By now, you probably know all the ins and outs of the grocery store, so the market holds very few surprises. Consider what it would be like to shop for foodstuffs in another country, though. Imagine how it would feel to shop where all the labels are in a foreign language. You'd have to discover what you wanted by looking at the pictures -- and that doesn't even start to relay how stressful it would feel to keep a running total of how much everything costs -- in a foreign currency.
Now you have some idea of how alarming it can be for a child to shop for groceries. It doesn't have to be that way, though. With some patient coaching, the grocery store can be a fun and educational place for a child to visit. On the next pages, well look at five ways to demystify the market and give your child a basket full of ideas for his first solo grocery run.
You may be able to remember that you need eggs, bath tissue and onions without a grocery list, but getting into the habit of creating a running list is a good idea. It saves wasted effort. It can also become the first step in an ongoing planning strategy your whole family can use to make notations of the things they need. Don't stop with a simple list, either. Teach your child to relate those items to other things. If he wants to buy prepared chocolate chip cookies, does he want some milk to go along with them? If so, how much milk? To discover the answer, he'll have to take an inventory of what's in the fridge before he heads out shopping. Another lesson learned.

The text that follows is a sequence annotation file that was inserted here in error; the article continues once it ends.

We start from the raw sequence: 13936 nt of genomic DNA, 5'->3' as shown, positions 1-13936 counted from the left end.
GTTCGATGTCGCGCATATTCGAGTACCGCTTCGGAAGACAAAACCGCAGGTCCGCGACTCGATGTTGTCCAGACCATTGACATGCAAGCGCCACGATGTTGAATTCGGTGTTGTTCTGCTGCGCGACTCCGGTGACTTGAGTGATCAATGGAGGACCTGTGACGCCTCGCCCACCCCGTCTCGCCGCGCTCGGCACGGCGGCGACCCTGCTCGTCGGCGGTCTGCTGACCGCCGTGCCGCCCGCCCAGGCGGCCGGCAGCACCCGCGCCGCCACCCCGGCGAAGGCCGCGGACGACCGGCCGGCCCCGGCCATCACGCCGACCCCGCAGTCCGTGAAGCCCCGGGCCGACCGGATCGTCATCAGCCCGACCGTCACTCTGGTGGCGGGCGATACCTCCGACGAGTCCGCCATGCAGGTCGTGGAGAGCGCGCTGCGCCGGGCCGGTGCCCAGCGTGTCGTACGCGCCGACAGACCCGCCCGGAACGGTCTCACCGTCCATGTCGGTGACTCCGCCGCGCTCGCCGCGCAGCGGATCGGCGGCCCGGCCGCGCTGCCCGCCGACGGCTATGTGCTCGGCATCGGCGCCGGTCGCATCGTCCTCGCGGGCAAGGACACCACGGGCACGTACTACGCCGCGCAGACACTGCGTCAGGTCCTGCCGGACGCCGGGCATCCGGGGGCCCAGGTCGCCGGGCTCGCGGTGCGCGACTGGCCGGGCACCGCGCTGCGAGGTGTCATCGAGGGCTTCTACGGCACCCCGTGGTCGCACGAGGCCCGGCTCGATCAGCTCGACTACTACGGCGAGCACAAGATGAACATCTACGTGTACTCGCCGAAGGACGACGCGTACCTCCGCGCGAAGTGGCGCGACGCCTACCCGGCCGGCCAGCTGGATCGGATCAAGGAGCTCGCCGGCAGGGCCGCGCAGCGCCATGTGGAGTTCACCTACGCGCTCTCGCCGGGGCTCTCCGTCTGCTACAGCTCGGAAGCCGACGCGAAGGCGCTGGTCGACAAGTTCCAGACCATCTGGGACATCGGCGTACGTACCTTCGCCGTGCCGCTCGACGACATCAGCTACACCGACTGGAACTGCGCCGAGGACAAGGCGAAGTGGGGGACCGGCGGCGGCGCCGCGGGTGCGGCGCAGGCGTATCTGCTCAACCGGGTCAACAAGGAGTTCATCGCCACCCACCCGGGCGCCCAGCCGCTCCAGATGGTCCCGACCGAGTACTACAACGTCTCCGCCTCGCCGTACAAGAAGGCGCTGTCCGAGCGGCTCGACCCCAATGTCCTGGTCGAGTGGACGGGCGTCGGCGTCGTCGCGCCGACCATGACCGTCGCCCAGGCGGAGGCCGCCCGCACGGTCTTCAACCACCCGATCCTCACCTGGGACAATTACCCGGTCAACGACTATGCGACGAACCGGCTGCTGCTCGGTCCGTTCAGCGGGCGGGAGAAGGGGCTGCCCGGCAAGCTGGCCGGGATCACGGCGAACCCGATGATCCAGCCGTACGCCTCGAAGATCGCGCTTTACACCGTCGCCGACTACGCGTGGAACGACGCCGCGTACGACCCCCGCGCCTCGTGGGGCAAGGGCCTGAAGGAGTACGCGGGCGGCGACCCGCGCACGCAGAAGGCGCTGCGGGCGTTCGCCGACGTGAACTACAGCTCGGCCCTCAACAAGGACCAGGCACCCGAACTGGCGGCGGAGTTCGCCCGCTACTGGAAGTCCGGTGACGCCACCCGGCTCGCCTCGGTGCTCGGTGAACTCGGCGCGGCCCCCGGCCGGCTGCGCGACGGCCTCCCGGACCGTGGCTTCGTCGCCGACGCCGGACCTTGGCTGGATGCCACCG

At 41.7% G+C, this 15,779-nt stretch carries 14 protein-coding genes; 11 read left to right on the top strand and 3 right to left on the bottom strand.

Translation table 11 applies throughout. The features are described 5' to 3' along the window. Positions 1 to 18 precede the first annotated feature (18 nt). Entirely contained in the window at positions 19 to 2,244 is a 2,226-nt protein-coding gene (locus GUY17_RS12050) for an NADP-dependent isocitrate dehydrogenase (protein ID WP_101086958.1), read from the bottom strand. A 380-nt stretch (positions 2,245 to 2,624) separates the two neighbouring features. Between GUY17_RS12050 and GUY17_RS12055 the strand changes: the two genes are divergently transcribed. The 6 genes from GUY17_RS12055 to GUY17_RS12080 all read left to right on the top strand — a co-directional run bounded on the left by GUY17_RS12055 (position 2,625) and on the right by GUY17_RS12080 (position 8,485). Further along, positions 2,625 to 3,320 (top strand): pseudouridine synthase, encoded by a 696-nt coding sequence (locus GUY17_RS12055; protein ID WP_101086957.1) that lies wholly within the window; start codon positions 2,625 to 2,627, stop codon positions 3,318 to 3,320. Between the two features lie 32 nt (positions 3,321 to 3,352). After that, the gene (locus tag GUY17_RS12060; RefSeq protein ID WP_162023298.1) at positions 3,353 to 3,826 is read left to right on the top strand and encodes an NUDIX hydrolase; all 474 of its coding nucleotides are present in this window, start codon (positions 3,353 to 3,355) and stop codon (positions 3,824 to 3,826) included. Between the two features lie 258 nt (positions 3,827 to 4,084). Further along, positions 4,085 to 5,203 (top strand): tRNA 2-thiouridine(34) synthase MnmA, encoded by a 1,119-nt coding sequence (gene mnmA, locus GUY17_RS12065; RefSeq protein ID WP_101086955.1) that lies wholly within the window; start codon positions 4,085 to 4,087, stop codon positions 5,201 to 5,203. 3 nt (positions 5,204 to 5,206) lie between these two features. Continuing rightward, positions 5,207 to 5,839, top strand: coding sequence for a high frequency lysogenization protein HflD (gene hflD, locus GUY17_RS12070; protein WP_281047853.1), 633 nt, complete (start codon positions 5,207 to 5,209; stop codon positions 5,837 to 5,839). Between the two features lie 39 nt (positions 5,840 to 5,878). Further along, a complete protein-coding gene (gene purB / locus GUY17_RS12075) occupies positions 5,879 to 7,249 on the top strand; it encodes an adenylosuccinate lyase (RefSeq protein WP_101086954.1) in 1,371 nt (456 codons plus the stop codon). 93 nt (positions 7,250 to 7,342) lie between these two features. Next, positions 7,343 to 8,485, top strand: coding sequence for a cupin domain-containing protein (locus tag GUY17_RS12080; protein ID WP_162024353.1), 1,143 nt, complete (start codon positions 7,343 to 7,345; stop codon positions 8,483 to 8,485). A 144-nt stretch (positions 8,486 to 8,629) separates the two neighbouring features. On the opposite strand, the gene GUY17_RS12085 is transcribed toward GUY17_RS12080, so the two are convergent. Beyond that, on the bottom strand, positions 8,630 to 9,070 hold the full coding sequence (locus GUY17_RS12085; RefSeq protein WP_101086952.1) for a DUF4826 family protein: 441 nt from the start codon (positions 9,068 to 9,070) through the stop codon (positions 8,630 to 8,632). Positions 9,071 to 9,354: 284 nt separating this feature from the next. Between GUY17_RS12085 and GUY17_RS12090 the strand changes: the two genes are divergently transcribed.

If you're both making the cookies instead of buying them, this is a wonderful time to take an analytical look at a few recipes to understand how totaling quantities shows him how much of a particular item, like flour or butter, he may need. If you've ever been up to your elbows in holiday prep only to discover you didn't buy enough cream, a refresher course in aggregating quantities may be overdue for you, too.
Teaching money management at the grocery store can be fun and pretty painless, so take your kids along with you on a few store visits. First up are the stickers that show the unit price for grocery items. They're usually on the store shelves next to the overall pricing information. Comparing unit pricing is the best way to illustrate that many products can be evaluated side-by-side to determine the best bargain. Make it a game. The least expensive cookies may not be your child's favorite, but getting him to identify the best cookie bargain using unit pricing is the first step in good money management.
Paying for grocery store goods used to be pretty easy, but these days there's more to checking out at the market than counting pennies (quarters or dollars) on your fingers. With rewards programs, coupons and cash cards, the money part of shopping can get confusing. Letting your child hand the checker your coupons during a few family-focused grocery store excursions, and allowing him to offer up the swipe card, can get him used to the routine before he makes his first unassisted purchase.
Taking the time to point out advertised sales and explain the value of coupons is important, too. To keep things manageable, though, these lessons should probably be part of a multi-step process.